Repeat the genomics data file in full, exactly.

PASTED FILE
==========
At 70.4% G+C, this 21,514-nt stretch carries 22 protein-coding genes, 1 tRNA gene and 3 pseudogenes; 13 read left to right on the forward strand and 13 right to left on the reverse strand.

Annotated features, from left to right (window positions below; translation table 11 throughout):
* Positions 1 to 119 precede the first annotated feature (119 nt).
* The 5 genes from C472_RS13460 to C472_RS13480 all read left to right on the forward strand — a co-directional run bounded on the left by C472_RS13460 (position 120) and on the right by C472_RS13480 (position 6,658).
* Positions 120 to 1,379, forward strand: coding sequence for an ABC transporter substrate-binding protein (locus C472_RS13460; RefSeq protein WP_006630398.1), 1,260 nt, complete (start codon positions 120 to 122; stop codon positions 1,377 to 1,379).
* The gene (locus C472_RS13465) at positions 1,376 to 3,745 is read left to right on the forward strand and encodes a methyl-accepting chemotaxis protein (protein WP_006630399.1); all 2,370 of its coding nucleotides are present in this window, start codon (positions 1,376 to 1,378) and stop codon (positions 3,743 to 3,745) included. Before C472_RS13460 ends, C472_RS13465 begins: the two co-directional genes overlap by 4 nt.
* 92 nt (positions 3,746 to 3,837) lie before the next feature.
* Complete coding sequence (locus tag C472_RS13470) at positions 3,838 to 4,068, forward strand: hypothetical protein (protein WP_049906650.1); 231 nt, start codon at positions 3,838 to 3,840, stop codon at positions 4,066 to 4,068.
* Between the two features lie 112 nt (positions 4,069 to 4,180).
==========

At 70.4% G+C, this 21,514-nt stretch carries 22 protein-coding genes, 1 tRNA gene and 3 pseudogenes; 13 read left to right on the forward strand and 13 right to left on the reverse strand.

Annotated features, from left to right (window positions below; translation table 11 throughout):
* Positions 1 to 119 precede the first annotated feature (119 nt).
* The 5 genes from C472_RS13460 to C472_RS13480 all read left to right on the forward strand — a co-directional run bounded on the left by C472_RS13460 (position 120) and on the right by C472_RS13480 (position 6,658).
* Positions 120 to 1,379, forward strand: coding sequence for an ABC transporter substrate-binding protein (locus C472_RS13460; RefSeq protein WP_006630398.1), 1,260 nt, complete (start codon positions 120 to 122; stop codon positions 1,377 to 1,379).
* The gene (locus C472_RS13465) at positions 1,376 to 3,745 is read left to right on the forward strand and encodes a methyl-accepting chemotaxis protein (protein WP_006630399.1); all 2,370 of its coding nucleotides are present in this window, start codon (positions 1,376 to 1,378) and stop codon (positions 3,743 to 3,745) included. Before C472_RS13460 ends, C472_RS13465 begins: the two co-directional genes overlap by 4 nt.
* 92 nt (positions 3,746 to 3,837) lie before the next feature.
* Complete coding sequence (locus tag C472_RS13470) at positions 3,838 to 4,068, forward strand: hypothetical protein (protein WP_049906650.1); 231 nt, start codon at positions 3,838 to 3,840, stop codon at positions 4,066 to 4,068.
* Between the two features lie 112 nt (positions 4,069 to 4,180).